The Battle of Maipú was a battle fought near Santiago, Chile on April 5, 1818, between South American rebels and Spanish royalists, during the Chilean War of Independence.
The Patriot rebels led by Argentine general José de San Martín effectively destroyed the Spanish forces commanded by General Mariano Osorio, and completed the independence of the core area of Chile from Spanish domination.
The battle began when the Patriot artillery opened fire about 11:30 AM, being immediately contested by its Royalist counterpart, although inflicting no casualties upon each other. After a half-hour of useless shelling, San Martín ordered Las Heras and Alvarado to move forward. The infantry advanced in columns without retaliating fire, until Las Heras threw his troops against Primo de Rivera with the support of Blanco Encalada’s artillery, while Alvarado did the same against Ordoñez being covered by Borgoño’s batteries. The grenadiers under Zapiola were assailed by part of the Royalist cavalry, but managed to counterattack and chase the attackers to a little slope where they were decimated by a dense infantry and artillery fire.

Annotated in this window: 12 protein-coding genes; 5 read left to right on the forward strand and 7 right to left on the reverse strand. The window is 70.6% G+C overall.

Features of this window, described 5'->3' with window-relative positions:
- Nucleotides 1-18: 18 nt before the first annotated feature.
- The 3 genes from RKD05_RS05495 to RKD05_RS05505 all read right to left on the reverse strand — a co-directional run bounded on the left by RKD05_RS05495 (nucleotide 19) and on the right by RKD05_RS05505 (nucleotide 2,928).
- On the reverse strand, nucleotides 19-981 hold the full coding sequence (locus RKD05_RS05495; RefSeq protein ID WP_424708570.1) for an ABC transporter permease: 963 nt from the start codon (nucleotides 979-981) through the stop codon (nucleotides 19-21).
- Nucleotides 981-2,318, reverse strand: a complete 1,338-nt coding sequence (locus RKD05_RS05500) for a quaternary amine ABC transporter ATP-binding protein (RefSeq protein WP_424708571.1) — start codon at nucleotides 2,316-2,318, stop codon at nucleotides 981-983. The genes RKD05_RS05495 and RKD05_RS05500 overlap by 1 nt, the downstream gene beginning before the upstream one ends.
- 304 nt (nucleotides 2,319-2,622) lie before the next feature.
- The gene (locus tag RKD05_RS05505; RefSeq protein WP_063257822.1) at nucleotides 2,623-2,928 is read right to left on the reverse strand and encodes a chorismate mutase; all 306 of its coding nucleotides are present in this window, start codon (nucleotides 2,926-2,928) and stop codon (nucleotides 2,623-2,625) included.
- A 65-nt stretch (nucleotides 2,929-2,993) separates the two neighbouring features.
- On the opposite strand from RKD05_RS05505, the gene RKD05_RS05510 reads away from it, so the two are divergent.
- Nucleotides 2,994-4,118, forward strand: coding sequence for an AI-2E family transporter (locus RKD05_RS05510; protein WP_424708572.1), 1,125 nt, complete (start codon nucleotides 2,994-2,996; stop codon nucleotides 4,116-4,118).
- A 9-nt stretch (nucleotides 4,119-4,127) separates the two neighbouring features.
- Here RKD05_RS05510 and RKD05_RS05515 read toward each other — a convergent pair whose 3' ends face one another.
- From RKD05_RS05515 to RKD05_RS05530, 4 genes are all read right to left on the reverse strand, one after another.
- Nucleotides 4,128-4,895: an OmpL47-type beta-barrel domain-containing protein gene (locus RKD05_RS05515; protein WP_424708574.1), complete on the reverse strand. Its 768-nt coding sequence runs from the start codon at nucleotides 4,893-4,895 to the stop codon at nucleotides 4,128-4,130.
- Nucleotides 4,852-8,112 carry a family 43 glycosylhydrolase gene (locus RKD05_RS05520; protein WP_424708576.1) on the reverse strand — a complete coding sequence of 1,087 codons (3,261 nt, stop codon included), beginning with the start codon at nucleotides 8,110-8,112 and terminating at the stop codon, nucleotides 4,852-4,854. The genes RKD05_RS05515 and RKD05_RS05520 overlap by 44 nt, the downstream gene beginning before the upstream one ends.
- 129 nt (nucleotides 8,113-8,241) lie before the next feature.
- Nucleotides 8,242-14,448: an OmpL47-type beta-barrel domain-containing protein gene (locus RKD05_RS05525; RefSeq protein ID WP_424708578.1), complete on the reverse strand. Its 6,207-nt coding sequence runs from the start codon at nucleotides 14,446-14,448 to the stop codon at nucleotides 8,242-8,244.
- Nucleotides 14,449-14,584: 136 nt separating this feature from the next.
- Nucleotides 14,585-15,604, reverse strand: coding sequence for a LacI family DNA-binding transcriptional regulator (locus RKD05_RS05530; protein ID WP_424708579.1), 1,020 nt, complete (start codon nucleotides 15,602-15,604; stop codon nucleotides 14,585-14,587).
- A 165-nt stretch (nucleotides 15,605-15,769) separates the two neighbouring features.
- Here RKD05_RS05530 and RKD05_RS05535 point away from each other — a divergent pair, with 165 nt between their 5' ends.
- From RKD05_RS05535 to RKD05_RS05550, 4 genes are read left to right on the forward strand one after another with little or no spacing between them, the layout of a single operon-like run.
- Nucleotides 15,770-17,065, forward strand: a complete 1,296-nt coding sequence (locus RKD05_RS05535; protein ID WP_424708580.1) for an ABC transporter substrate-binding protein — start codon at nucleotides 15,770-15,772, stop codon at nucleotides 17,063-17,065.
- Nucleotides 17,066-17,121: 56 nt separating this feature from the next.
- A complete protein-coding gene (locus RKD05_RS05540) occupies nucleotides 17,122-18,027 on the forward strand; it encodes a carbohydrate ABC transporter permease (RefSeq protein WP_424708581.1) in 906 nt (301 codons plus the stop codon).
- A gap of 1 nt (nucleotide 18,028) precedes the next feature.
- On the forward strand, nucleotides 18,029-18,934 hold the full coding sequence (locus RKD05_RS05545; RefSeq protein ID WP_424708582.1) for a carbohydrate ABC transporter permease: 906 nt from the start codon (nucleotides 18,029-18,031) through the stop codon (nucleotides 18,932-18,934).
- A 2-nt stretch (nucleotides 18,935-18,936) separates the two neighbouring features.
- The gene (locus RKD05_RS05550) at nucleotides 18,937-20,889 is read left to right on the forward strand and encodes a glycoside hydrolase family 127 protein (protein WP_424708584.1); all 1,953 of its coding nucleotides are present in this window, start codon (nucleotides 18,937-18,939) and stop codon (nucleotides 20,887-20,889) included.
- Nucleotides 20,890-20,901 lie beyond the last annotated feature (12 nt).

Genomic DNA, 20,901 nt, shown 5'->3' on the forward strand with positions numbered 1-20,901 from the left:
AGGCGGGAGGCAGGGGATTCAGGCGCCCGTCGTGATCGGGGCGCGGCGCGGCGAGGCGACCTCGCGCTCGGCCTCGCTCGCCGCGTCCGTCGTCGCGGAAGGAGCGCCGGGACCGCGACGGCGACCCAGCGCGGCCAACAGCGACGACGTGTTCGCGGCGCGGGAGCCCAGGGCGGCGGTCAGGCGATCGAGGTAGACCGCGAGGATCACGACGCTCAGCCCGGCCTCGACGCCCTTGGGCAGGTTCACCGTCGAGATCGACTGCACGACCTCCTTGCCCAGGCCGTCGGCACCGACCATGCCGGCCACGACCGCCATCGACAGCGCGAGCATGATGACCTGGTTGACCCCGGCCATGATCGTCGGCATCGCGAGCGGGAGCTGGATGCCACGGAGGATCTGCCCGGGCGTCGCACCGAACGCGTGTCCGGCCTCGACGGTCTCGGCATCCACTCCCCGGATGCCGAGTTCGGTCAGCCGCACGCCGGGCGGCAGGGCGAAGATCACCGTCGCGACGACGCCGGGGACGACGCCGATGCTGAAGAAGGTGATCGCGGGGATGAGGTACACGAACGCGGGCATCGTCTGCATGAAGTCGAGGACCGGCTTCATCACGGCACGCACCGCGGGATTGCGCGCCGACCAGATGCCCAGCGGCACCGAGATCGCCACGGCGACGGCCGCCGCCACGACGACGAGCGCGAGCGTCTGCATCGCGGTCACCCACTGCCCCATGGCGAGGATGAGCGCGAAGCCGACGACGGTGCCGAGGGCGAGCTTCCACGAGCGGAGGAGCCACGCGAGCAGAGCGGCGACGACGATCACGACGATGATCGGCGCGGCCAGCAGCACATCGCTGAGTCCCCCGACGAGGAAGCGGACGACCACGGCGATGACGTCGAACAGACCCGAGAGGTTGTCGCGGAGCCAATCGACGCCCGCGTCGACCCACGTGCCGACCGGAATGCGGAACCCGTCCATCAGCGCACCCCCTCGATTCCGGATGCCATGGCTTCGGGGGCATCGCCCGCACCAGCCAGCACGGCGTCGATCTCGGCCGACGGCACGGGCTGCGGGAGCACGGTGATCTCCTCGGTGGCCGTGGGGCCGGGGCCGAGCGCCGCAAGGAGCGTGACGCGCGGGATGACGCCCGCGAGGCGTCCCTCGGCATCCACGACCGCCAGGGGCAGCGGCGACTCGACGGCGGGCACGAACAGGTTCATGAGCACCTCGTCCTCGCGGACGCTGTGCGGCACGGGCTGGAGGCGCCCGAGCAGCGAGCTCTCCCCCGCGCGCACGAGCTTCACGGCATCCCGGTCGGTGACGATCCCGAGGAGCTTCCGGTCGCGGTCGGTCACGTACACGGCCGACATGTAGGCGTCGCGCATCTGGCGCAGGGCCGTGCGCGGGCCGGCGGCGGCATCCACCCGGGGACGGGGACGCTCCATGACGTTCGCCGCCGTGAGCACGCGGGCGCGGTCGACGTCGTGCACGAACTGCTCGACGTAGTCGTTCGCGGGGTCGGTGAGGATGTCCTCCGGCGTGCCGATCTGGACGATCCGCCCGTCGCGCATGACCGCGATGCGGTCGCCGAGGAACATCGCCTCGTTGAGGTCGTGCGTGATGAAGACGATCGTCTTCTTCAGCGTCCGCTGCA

Obliged to retreat, Zapiola was reinforced and attacked again, successfully dispersing the enemy’s cavalry and securing the Patriot right flank. During the fray, suddenly the Patriot reserve emerged from behind Las Heras and Alvarado’s lines and engaged Morla and Ordoñez divisions. Right after, the Cazadores squadrons led by Col. Ramón Freire dispersed the Spanish cavalry on the eastern flank. On this charge died Chilean Colonel Santiago Bueras.
On the centre, both infantries attacked each other with intensity. Ordoñez division, reinforced with another two units – the Burgos and Arequipa battalions – charged the Patriot line, forcing it to cede a little. However, San Martín sent three battalions to the sector – The 1st and 3rd infantry battalions plus the 7th Battalion of Los Andes -, and these assaulted and split the Burgos Battalion, while the Arequipa Battalion was completely disbanded.
The rest of the Royalist units formed in squares endured up to ten cavalry melees, but retreated after the centre and right wing withdrew to Lo Espejo. At this point Osorio deserted the field, leaving the Royalists under the command of Ordoñez.